As Marks & Spencer reports its best clothing sales in three years, Chris Bond asks whether the retail giant is back on track?
IF a week is a long time in politics, then a couple of months can feel like an eternity in the dizzying world of retail.
You only have to look at some of the big names that have disappeared from our high streets in recent years to appreciate the fine margins that exist between success and failure.
Back in January it was all doom and gloom for Marks & Spencer. This cornerstone of the British retail industry had just reported dire trading results for its general merchandise arm, which includes fashion, after it was hit by online delivery problems and unseasonable weather conditions in the run up to Christmas.
It was the 14th consecutive quarter the figure had fallen and had fashion critics rushing to ask where it had all gone wrong for this famous high street institution. M&S bosses said mild weather in October and November impacted on winter clothing sales, and unprecedented Black Friday demand combined with “unsatisfactory performance” at its distribution centre in the Midlands put delays of up to five days on online deliveries.
Speaking at the time, consumer expert Kate Hardcastle said the company had forgotten the “customer is queen” and that the company needed to “completely re-energise” womenswear if it was to get back on track.
“If you look back at the 90s and early 2000s Marks & Spencer was a powerhouse, the flagship of British retail. You waited for their advert at Christmas and the Marks name carried a seal of approval,” she said. “Your M&S’ is their tagline but it isn’t anymore, and that’s the problem - it’s so far removed from what the customer wants.”
It wasn’t exactly the kind of thing M&S boss Marc Bolland would have wanted to hear. But fast forward three months and yesterday’s announcement that the company had seen a 0.7 per cent rise in like-for-like sales at its general merchandise arm must have been music to his ears.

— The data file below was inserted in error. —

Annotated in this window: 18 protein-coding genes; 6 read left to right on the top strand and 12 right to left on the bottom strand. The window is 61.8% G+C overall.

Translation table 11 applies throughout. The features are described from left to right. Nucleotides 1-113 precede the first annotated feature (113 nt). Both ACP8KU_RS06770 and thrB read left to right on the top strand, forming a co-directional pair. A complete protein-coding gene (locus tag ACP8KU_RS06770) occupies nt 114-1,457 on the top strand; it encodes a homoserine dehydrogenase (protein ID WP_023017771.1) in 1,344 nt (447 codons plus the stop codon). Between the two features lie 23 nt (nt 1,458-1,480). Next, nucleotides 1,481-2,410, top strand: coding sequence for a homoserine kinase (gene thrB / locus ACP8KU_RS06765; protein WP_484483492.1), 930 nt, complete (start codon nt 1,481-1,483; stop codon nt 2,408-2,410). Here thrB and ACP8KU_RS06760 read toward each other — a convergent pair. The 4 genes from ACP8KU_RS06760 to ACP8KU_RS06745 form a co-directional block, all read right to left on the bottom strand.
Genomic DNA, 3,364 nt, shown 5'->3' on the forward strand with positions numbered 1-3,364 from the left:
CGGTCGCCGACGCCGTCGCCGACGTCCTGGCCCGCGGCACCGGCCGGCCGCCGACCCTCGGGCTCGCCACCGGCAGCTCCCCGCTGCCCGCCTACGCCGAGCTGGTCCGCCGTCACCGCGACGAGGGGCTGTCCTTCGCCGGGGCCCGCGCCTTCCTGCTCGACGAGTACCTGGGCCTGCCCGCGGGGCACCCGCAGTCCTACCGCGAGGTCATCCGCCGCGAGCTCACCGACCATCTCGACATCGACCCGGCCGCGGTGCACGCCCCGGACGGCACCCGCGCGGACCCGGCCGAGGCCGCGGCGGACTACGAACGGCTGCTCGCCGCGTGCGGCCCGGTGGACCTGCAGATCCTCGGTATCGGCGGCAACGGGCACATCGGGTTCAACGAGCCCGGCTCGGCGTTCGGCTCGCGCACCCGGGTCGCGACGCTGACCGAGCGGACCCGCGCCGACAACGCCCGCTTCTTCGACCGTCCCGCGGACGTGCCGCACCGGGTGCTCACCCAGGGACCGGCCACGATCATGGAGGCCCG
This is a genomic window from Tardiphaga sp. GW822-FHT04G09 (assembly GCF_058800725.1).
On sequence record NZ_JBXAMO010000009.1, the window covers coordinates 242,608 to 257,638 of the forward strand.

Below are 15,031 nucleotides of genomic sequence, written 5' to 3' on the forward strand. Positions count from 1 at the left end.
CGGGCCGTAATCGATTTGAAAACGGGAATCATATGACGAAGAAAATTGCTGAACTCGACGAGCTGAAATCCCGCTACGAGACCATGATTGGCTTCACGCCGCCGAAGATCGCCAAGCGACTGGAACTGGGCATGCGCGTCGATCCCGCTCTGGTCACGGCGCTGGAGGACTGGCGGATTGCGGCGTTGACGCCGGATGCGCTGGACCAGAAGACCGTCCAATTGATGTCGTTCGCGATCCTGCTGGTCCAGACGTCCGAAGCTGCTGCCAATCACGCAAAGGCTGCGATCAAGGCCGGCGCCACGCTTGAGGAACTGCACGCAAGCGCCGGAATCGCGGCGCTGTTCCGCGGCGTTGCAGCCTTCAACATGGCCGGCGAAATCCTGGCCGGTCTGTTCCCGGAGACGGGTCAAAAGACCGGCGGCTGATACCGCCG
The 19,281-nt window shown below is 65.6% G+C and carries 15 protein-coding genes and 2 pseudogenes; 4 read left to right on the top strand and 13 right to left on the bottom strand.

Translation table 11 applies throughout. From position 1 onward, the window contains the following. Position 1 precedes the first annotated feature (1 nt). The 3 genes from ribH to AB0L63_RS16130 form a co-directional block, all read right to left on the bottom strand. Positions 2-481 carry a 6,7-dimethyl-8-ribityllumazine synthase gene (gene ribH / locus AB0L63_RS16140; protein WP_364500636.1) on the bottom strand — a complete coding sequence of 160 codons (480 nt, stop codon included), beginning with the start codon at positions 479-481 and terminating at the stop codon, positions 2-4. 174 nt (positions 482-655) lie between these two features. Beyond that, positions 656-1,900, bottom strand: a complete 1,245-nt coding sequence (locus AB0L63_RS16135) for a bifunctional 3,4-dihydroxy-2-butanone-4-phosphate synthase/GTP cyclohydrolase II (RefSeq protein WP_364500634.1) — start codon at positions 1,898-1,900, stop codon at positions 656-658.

Bolland also highlighted “high single-digit” like-for-like sales growth at both its upmarket Autograph and Limited clothing brands. The figures are better than expected which is good news for the store with customers responding positively to changes in both style and product quality.
If it’s been something of a back to basics exercise for M&S then the chain has been boosted by sales of its 1970s-style suede skirts which have been particularly strong. Retro fashion has been around for a long time now but get it right and you can start a trend, rather than simply following one.
M&S has a long-standing reputation for showcasing British craftsmanship and customer loyalty, However, the retail world has changed dramatically over the past decade. Online shopping has been a game-changer and has coincided with the emergence of new brands and labels eager to muscle in on M&S’s lucrative target market, namely the over-35s in terms of fashion.
There’s no doubt that M&S - which began life as a haberdashers’ stall at Kirkgate Market - considers fashion to be at the heart of its business. Unfortunately, the M&S customer has been increasingly less convinced about the fashion on offer, at least until now.
It has had to contend with the re-emergence of Next, its main rival in terms of size and share, as well as the more niche stores such as Mint Velvet, which is targeting the 40-plus shoppers very successfully at the higher end of the market, and brands like Tu at Sainsburys which is chipping away at the cheaper end.
But it’s not just about the clothes themselves. One of the criticisms aimed at it by customers was that too much was crammed into stores which turned shopping for clothes into a bit of a bun fight.
M&S is not a “pile ’em high and sell ’em cheap” sort of store and it’s something that bosses have taken on board by taking time to improve the layout and making the shopping experience a more pleasurable one.
The story of M&S is a compelling one. It rose from humble beginnings to become an international brand and has been a pillar of our shopping experience for generations.
From mini skirts and flares, to power dresses and tweed jackets it has dressed men, women and children in the countless trends that have come and gone over the years.
It has deflected all the slings and arrows of outrageous fads that fashion can throw in its direction. It might not please all the people, all of the time, but maybe it shouldn’t try. In a world that feels like it’s changing at an ever accelerating pace, perhaps the fact that it is still here and flourishing after all these years is an achievement in itself.
HOW M&S STARTED IN LEEDS
Marks & Spencer started out life as a haberdashers at Kirkgate Market in 1884. It was opened by Michael Marks and famously had a sign next to it saying: “Don’t ask the price, it’s a penny.”
* An array of children’s gifts were available with paper games sets, miniature dolls and yo-yos among some of the most popular gifts.
* In March 2013, the company returned to its roots and opened a stall at the same market where Michael Marks opened his first Penny Bazaar stall.